The live Q and A panel was organised by DETI Inspire in collaboration with the EDT Routes into STEM programme.

The session had fantastic engagement, with pupils sending in over 100 questions to the panel of four amazing engineers from the West of England.  

Questions and discussions led by the students covered a huge number of topics, including job interviews, working abroad, the transition from school to the workplace, gap years, influences, chosen subjects, and being a woman in STEM.  All mixed in with the real stories and experiences of local engineers, from roast potatoes and chocolate, to the enjoyment of rooting through people’s bins!

Olivia Sweeney talked about her experiences studying Chemical Engineering, and her opportunities working abroad in Sweden, Romania and Pakistan.  She also surprised us all by saying that her favourite part of her job as a sustainable waste consultant was looking through people’s bins!  

Olivia collects first hand data to understand what people put in their bins, when they do so, and why so that she can work to make it easier for people to recycle, reduce waste and make the process more circular.

When asked about her route into a role as a Naval Architect, Laura Star got the pupil’s tastebuds tingling by talking about her experience as a food engineer working with lots of chocolate!  An unexpected route into naval architecture, where she helps plan how different parts fit together like a jigsaw to form enormous ships and sea-vessels.  

Laura also gave the pupils some strong advice about being a woman in STEM, and her experiences of working in a largely male-dominated environment.  

Rich Moorcraft spoke about his journey to becoming a technical design engineer and manager at a packaging company, through an aerospace engineering apprenticeship.  The pupils were really interested to hear about the choices he made when leaving school at 16, and his advice for pushing through into STEM without taking the traditional academic and higher education route.

When talking about the favourite parts of her job as a mechanical design engineer, Temi Odanye showed the pupils some great shots of her and hundreds of her colleagues that she helped to grow!  It was her first batch of crops at a company that works to make farming more sustainable and efficient, helping to tackle some of the world’s most important challenges. 

DETI Inspire also talked to the pupils all about some of the projects that we have been working on, including the Engineering Curiosity card games, lesson plans and resources being developed for DETI Inspire’s Big Beam In during Science Week from the 5th of March. 

It was clear that the pupils really engaged with and responded to the advice given, and our thanks go to the engineers that kindly gave their time to inspire the engineers of the future!

The session is available to view below at the following link:

https://zoom.us/rec/share/xHYLzOP177paGlPchCwmQzJuZRjNxPt6zL4x2qf3ZVQcZ5ytkusFq9_CG6aPoMID.UxRgLPpC0ALuHZaS?startTime=1613570432000

Digital Engineering Technology & Innovation (DETI) is a strategic programme of the West of England Combined Authority (WECA), delivered by the National Composites Centre, in partnership with the Centre for Modelling & Simulation, Digital Catapult, the University of the West of England, the University of Bristol, and the University of Bath. Industry partners include Airbus, GKN Aerospace, Rolls-Royce, and CFMS, with in kind contributions from UWE, Digital Catapult and Siemens. DETI is funded by £5m from WECA, with co-investment from the High Value Manufacturing Catapult and industry.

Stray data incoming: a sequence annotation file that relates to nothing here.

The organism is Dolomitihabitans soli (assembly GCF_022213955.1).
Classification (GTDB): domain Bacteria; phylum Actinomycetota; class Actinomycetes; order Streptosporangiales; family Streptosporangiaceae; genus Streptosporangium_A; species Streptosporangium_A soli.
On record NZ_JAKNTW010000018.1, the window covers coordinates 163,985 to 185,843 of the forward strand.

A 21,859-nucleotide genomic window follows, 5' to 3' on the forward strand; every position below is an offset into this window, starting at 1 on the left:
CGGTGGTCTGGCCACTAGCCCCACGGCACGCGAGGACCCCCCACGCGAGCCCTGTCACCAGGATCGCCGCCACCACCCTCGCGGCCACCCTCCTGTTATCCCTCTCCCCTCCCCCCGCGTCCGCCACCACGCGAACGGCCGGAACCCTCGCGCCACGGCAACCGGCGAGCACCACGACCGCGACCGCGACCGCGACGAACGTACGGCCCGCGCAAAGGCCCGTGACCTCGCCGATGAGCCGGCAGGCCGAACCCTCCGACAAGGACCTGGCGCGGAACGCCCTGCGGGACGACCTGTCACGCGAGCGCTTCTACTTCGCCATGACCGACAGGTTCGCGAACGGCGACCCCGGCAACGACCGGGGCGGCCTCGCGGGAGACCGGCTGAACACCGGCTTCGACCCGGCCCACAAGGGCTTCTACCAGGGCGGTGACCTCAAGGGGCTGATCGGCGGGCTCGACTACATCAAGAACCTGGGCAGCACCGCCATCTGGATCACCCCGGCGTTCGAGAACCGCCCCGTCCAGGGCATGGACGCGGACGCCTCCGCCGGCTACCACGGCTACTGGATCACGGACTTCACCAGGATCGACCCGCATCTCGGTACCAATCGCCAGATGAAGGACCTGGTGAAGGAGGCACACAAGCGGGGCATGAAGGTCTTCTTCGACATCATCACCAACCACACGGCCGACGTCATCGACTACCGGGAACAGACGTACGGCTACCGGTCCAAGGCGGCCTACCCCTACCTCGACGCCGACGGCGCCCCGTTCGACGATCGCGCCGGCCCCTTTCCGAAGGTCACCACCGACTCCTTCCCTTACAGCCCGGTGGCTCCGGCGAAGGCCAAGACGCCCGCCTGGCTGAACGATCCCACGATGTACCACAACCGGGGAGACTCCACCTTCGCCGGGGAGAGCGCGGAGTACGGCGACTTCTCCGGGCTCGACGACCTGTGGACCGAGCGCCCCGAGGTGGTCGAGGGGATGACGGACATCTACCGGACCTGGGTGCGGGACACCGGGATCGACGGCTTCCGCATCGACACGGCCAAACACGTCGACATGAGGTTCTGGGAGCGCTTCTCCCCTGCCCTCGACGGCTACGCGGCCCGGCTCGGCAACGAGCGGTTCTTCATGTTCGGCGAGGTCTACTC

The Big Beam In for British Science Week

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DETI Inspire at UWE Bristol are running a series of engineering engagement events with local schools during British Science Week this year (5th-14th March) called The Big Beam In for British Science Week and they invite anyone currently studying or working in engineering to take part.

The Big Beam In aims to connect children throughout the South West with real-life engineers and showcase the diversity of engineering, its people, skills and future career opportunities.

The sessions will take place virtually and full lesson plans and guidance are provided to all teachers and engineers taking part. These lessons are themed around DETI Inspire’s latest school resource Engineering Curiosity – a set of top-trump style cards which have been created with engineers across the region.

You can find a sample of the digital card set here.

If you are an engineer and would like to take part in some online outreach and engagement activities with schools in your local area, register your interest using this online form today!


Digital Engineering Technology & Innovation (DETI) is a strategic programme of the West of England Combined Authority (WECA), delivered by the National Composites Centre, in partnership with the Centre for Modelling & SimulationDigital Catapult, the University of the West of England, the University of Bristol, and the University of Bath. Industry partners include Airbus, GKN Aerospace, Rolls-Royce, and CFMS, with in kind contributions from UWE, Digital Catapult and Siemens. DETI is funded by £5m from WECA, with co-investment from the High Value Manufacturing Catapult and industry.

Connecting local students and engineers with I’m an Engineer, Get me out of here!

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I’m an Engineer is an online STEM engagement and enrichment project that connects students with real engineers online.

And this year, the DETI Inspire team from UWE Bristol have teamed up with I’m an Engineer to show students the positive impacts of digital engineering.

Engineers from across the region are invited to take part in the Youth Engagement with Engineering and Sustainability Summit (YEESS!) to help school students see engineering’s impact on sustainability and the future of our planet.